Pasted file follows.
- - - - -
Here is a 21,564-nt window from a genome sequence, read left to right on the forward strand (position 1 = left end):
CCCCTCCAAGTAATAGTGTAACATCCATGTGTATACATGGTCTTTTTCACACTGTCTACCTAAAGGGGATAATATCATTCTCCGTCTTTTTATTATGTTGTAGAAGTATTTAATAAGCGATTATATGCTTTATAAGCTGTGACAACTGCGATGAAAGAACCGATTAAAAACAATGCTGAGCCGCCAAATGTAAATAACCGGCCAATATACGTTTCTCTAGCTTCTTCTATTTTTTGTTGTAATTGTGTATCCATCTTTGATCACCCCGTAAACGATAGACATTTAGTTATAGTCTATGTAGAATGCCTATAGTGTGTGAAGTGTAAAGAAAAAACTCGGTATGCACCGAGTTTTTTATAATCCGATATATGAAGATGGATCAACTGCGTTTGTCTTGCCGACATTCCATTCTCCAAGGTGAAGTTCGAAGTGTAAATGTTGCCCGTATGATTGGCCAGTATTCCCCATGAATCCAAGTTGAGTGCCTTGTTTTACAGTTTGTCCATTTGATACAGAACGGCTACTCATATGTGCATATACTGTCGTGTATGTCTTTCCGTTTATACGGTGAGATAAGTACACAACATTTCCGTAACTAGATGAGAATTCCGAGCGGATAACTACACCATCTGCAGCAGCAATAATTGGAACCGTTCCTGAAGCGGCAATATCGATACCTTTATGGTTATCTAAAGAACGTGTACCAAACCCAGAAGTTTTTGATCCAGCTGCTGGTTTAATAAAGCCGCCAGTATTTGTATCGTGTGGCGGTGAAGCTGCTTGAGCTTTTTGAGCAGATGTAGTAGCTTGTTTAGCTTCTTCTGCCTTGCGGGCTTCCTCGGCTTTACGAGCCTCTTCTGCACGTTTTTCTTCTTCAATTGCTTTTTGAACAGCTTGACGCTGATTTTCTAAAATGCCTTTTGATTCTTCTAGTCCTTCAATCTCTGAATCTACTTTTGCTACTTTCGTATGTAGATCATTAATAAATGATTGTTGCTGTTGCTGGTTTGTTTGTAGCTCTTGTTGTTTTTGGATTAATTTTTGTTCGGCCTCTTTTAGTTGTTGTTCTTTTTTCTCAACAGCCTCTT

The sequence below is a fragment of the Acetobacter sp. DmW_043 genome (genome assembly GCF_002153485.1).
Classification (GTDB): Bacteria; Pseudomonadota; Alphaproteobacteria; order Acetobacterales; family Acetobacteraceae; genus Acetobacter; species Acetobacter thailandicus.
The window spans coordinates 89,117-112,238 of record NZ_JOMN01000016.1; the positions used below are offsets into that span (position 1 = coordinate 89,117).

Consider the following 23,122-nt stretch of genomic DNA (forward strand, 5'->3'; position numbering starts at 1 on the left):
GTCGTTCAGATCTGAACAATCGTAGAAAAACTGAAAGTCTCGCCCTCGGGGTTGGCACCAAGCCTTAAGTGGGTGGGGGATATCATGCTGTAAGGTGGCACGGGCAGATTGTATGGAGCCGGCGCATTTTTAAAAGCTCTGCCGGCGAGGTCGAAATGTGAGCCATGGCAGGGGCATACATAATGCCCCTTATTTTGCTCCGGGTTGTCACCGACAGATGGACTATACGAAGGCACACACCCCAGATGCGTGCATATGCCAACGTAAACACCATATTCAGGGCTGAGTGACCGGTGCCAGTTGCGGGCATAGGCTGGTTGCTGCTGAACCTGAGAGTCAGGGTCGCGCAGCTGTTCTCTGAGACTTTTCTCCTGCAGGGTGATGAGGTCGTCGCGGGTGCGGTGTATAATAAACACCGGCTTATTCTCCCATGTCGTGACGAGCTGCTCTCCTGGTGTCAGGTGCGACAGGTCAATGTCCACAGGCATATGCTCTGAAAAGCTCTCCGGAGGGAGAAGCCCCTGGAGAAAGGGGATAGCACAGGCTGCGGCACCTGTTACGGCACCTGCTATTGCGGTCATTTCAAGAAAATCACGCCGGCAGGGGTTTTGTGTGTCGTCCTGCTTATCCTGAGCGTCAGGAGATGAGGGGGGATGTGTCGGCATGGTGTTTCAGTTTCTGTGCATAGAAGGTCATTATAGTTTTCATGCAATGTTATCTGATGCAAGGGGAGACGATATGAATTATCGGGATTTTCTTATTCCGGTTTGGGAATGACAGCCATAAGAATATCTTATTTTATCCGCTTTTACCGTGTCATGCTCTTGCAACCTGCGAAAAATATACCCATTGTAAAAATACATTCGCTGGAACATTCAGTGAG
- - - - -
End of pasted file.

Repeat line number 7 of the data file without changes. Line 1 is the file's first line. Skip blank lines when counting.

GTCGTTCAGATCTGAACAATCGTAGAAAAACTGAAAGTCTCGCCCTCGGGGTTGGCACCAAGCCTTAAGTGGGTGGGGGATATCATGCTGTAAGGTGGCACGGGCAGATTGTATGGAGCCGGCGCATTTTTAAAAGCTCTGCCGGCGAGGTCGAAATGTGAGCCATGGCAGGGGCATACATAATGCCCCTTATTTTGCTCCGGGTTGTCACCGACAGATGGACTATACGAAGGCACACACCCCAGATGCGTGCATATGCCAACGTAAACACCATATTCAGGGCTGAGTGACCGGTGCCAGTTGCGGGCATAGGCTGGTTGCTGCTGAACCTGAGAGTCAGGGTCGCGCAGCTGTTCTCTGAGACTTTTCTCCTGCAGGGTGATGAGGTCGTCGCGGGTGCGGTGTATAATAAACACCGGCTTATTCTCCCATGTCGTGACGAGCTGCTCTCCTGGTGTCAGGTGCGACAGGTCAATGTCCACAGGCATATGCTCTGAAAAGCTCTCCGGAGGGAGAAGCCCCTGGAGAAAGGGGATAGCACAGGCTGCGGCACCTGTTACGGCACCTGCTATTGCGGTCATTTCAAGAAAATCACGCCGGCAGGGGTTTTGTGTGTCGTCCTGCTTATCCTGAGCGTCAGGAGATGAGGGGGGATGTGTCGGCATGGTGTTTCAGTTTCTGTGCATAGAAGGTCATTATAGTTTTCATGCAATGTTATCTGATGCAAGGGGAGACGATATGAATTATCGGGATTTTCTTATTCCGGTTTGGGAATGACAGCCATAAGAATATCTTATTTTATCCGCTTTTACCGTGTCATGCTCTTGCAACCTGCGAAAAATATACCCATTGTAAAAATACATTCGCTGGAACATTCAGTGAG